Stan Bowman, Rocky Wirtz, John McDonough and the rest of the Blackhawks' brass have done a great job transforming the franchise from obscurity to a model for the rest of the league. It's been done in a way that largely resembles that of the Detroit Red Wings, winners of the Cup 11 times and, as they'd like to think, very much the big brother in the Detroit-Chicago rivalry. 

In large part the turnaround can be attributed to the quality of star players the Blackhawks have employed in the past five years, a few of them homegrown. Fellow first-round picks Kane (first overall, 2007) and Jonathon Toews (third overall, 2006) are the cornerstones and poster boys for the team, while veterans Patrick Sharp, Marian Hossa, Duncan Keith and Brent Seabrook round out the core players.

Winger Brandon Saad (second round, 2011) was a Calder Trophy finalist last year in his first full season with the team.

This season, he has 19 goals and 44 points, skating on a myriad number of line-combinations for Joel Quenneville. The "Big Four" offensively in Sharp, Kane, Toews and Hossa have all scored 25 goals or more this season for a team that still ranks first in goals for at 3.3 a game in the league.

Yet despite the recent successes, the number of bona fide superstars that the Blackhawks employ and the playoff-bound season the team is having, it's not enough.

Teravainen has been heralded by the media, by the fans, by former players and the organization, in its own way, as the next great Chicago Blackhawk. It might not be a title he wants right now, but if the team wants to make another deep postseason run, he's not going to have a choice.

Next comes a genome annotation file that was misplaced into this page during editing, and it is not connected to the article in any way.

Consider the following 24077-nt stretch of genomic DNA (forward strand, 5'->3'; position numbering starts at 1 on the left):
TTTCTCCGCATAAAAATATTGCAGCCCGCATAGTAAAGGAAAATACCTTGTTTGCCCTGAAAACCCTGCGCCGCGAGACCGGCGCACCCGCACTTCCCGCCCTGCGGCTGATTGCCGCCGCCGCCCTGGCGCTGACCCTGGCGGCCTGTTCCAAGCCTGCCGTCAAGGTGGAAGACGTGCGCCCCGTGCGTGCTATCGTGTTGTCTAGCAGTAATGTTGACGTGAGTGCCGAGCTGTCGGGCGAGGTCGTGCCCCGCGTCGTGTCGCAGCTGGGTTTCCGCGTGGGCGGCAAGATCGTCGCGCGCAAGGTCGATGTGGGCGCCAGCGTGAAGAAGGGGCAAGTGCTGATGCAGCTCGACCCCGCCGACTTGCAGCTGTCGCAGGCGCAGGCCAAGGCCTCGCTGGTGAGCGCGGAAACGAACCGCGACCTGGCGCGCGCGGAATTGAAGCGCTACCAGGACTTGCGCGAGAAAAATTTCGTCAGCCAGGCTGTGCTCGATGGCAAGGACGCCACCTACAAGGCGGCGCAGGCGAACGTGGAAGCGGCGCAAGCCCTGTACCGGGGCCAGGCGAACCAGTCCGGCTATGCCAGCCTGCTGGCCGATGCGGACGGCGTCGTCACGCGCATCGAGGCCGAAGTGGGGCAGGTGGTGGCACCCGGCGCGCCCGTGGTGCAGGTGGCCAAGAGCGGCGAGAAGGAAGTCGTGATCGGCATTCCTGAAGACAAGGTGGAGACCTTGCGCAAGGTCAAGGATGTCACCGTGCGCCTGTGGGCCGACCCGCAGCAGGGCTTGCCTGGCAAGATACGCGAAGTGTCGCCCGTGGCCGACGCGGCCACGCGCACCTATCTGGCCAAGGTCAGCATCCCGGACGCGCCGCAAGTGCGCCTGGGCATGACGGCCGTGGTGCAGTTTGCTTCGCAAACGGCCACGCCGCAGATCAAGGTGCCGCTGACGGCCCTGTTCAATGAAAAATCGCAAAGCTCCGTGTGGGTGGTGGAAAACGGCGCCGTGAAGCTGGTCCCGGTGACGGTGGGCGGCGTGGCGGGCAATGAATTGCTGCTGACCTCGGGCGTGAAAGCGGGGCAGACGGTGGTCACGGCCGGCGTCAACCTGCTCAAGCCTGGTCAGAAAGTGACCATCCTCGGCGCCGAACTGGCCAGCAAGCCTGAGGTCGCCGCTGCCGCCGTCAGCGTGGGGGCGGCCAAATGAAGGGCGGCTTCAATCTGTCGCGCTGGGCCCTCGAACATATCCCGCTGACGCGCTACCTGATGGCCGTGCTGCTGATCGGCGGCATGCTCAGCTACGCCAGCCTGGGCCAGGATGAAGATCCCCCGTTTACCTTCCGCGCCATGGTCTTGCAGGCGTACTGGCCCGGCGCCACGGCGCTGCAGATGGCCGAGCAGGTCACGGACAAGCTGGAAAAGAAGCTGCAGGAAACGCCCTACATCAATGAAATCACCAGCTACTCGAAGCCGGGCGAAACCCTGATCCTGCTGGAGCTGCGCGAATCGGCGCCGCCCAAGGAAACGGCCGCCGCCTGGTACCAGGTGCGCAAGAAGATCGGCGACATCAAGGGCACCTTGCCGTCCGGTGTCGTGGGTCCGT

Make or Break Time

The hype surrounding Teravainen, though palpable, is not unmerited. Already this year he captained his Finnish squad to a World Junior Hockey title and led the tournament in scoring. In 49 games with Jokerit during the 2013-14 season he led the team with 44 points, including nine goals.

Perhaps most exciting though for the Blackhawks is Teravainen's potential to finally be the consistent second-line center, a position the Blackhawks have struggled to fill over the past few years, even experimenting with Kane at the dot for a time during the 2012 campaign. But Teravainen's role will be much more than just winning draws, and if the Blackhawks want to make another deep postseason run this year he'll be counted on to consistently register on the score sheet in April, May and June.